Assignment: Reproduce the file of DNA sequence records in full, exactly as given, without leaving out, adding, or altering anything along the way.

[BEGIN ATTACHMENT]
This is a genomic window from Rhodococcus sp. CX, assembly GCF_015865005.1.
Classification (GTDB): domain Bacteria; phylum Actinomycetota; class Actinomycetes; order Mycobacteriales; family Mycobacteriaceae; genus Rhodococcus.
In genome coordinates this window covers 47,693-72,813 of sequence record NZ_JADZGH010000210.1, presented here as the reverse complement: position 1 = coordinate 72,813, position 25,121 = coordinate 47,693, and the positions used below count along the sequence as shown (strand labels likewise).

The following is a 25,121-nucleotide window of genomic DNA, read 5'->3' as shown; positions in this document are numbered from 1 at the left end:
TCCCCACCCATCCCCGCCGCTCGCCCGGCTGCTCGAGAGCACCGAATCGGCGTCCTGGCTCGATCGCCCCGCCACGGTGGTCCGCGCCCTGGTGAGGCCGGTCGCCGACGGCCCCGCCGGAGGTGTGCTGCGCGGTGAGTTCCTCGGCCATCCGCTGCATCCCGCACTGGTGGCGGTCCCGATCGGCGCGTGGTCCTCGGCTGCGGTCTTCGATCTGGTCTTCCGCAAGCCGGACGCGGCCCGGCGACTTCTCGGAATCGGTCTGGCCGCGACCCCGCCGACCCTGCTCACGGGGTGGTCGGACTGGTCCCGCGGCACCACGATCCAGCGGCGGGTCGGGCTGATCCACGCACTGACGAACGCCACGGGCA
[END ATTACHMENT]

This is a genomic window from Rhodococcus sp. CX, assembly GCF_015865005.1.
Classification (GTDB): domain Bacteria; phylum Actinomycetota; class Actinomycetes; order Mycobacteriales; family Mycobacteriaceae; genus Rhodococcus.
In genome coordinates this window covers 47,693-72,813 of sequence record NZ_JADZGH010000210.1, presented here as the reverse complement: position 1 = coordinate 72,813, position 25,121 = coordinate 47,693, and the positions used below count along the sequence as shown (strand labels likewise).

The following is a 25,121-nucleotide window of genomic DNA, read 5'->3' as shown; positions in this document are numbered from 1 at the left end:
TCCCCACCCATCCCCGCCGCTCGCCCGGCTGCTCGAGAGCACCGAATCGGCGTCCTGGCTCGATCGCCCCGCCACGGTGGTCCGCGCCCTGGTGAGGCCGGTCGCCGACGGCCCCGCCGGAGGTGTGCTGCGCGGTGAGTTCCTCGGCCATCCGCTGCATCCCGCACTGGTGGCGGTCCCGATCGGCGCGTGGTCCTCGGCTGCGGTCTTCGATCTGGTCTTCCGCAAGCCGGACGCGGCCCGGCGACTTCTCGGAATCGGTCTGGCCGCGACCCCGCCGACCCTGCTCACGGGGTGGTCGGACTGGTCCCGCGGCACCACGATCCAGCGGCGGGTCGGGCTGATCCACGCACTGACGAACGCCACGGGCA